Granny Moon by Sugarray77
Granny Moon was a crotchety old woman, who lived alone in a rundown Smokey Mountain cabin and quietly made moonshine that she sold for two dollars and a peck of corn. Her true name was Elmira Ruby Turner, but was known to all as Granny Moon because of the moonshine. The still was located in Turner county way back up on Caddo Creek in Viney Holler. The creek water ran clear and pure and put out an ample supply. She had made shine for nigh on to fifty years and she said she planned to go on for fifty more. No one disbelieved her. She was cranky and hard to get along with, but with her family connections, longevity, and ready supply, her shine was always in demand.
Granny had three sons that lived nearby and they checked on her regularly but ignored her business enterprise. For them, it was out of sight, out of mind, and they didn't want to know about it. But the day came when Granny's world and still could not be ignored.
Granny Moon's corner of Tennessee was having a tourism boom. Everywhere you turned, the land around Pigeon Forge, Gatlinburg, and Dolly Parton's tourist attraction was being bought up by city folks wanting to live in the country. They wanted rustic farmhouses with city amenities, and they were impatient to get them. This especially applied to running water. One day to Granny's chagrin, the creek dried up. She walked up the creek and found the water had been diverted to someone's well and irrigation system. Granny called Son #3.
"Delbert, I want you to come pick me up and take me to town. I want to see you, Earl and Calvin. Tell them I'm coming." Granny told her son. A trip to town was rare and Delbert knew something wasn't right.
He quickly went to see his older brothers and said, "Ma's coming to town and wants to see all of us. Lord, what can be wrong? You know she never likes coming to town. She says there are too many people."
Earl and Calvin sat in Earl's office with worried expressions. Their mother could be difficult, but she was their mother and they would move heaven and earth for her. Delbert left to get her and the other two tried to figure out what could have caused this unusual visit.
Delbert arrived at the old cabin and went in to get his Mother. When Granny came out she gave a loud "Humph!"
"Why did you have to bring the squad car, Delbert? It's going to look funny with me riding in the County Sheriff's patrol car." Granny told him.
Delbert said, "I wasn't thinking about it, Ma, I was wanting to get here as fast as I could. Is anything wrong?"
"We'll talk about it at Earl's office." Ma said. She rode quietly all the way into town.
As Granny Moon opened the door to her son's office, she noticed the gold lettering was becoming faded. After so many years in this office, her son's name needed to be repainted. She decided she would suggest he use his full name of Earl Thomas Turner, County Judge, Turner County. She thought that had a nice ring to it.
"Hello boys," Granny said as she greeted her sons.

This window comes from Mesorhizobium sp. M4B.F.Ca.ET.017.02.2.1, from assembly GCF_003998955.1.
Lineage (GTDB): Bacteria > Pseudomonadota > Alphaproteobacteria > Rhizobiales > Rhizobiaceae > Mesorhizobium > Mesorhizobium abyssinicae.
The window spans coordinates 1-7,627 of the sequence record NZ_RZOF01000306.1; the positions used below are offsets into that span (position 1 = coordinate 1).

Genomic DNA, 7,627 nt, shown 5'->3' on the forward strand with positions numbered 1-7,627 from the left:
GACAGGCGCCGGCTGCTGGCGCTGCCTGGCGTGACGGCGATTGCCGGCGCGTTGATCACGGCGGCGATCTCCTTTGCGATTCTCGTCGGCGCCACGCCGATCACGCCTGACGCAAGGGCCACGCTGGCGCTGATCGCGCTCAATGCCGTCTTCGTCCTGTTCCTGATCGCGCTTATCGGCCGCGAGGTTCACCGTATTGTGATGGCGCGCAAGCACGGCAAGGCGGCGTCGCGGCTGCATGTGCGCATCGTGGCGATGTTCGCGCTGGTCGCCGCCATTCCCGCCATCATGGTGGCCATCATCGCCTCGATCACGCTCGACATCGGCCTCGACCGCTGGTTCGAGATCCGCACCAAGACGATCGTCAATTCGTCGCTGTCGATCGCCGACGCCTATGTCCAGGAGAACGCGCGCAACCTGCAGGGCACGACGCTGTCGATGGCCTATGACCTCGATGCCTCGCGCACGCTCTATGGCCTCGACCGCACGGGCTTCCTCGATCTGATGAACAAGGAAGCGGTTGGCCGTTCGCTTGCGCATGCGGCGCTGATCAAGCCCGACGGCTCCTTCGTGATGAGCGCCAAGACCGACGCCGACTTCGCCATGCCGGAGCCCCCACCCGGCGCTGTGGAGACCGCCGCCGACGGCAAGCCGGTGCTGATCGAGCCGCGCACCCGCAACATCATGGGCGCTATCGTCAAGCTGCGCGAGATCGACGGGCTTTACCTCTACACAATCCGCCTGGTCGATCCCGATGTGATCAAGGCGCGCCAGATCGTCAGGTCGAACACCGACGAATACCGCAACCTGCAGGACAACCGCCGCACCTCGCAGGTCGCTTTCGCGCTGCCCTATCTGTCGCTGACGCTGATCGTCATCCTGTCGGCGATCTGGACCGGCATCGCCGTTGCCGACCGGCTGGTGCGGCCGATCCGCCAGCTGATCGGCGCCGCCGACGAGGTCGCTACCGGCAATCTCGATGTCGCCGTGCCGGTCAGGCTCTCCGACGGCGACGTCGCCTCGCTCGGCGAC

"Delbert, bring that chair around here so I can see all of your faces at once." She commanded. Delbert moved quickly to obey.
Granny began, "I know you boys are fine men and each of you are a pillar in our community, even you Calvin, as the local banker, make a fine contribution. We Turners have always been at the heart of things, but times have changed, as you know, with all of those tourists coming to live here in Turner county. So many folks are crowding in that water is getting in short supply. Why, just this morning the creek dried up and it seems a new family has diverted it to their well. Now, I'm not one to complain to neighbors or start a feud over such things. My motto has always been to live and let live. You boys know about the still, why it's been there since before you were born. I guess with no water, I'll just close it down. The reason I wanted to see you was to ask which one of you has a room for me to move into since I have no water and won't be making moonshine any more. I'll just move in with you and get used to city life."
A deep silence covered the office as the stunned men took in what their mother had said. They looked at each other with round, unbelieving eyes. They had always thought their mother was safe out in the country. They couldn't imagine her living in their homes.
Earl said, "Now, let's not be hasty. I'll send a road crew out tomorrow to divert the creek back to its course."
Calvin said, "If we need to hire a man to dig a well, just let me know."
Delbert chimed in with, "I'll visit the new folks and read them the ordinance on diverting water."
"Is there an ordinance on diverting water?" Granny asked.
"There is now." both Earl and Delbert chimed together.
Earl asked his mother "Will you stay with us tonight and we will see about getting the creek running so that you can go home tomorrow?"
Granny stood with a twinkle in her eye and asked, "That will be fine; so which one of you is going to take me to dinner?"
The three sons stood with grins on their faces and said in unison, "all of us."
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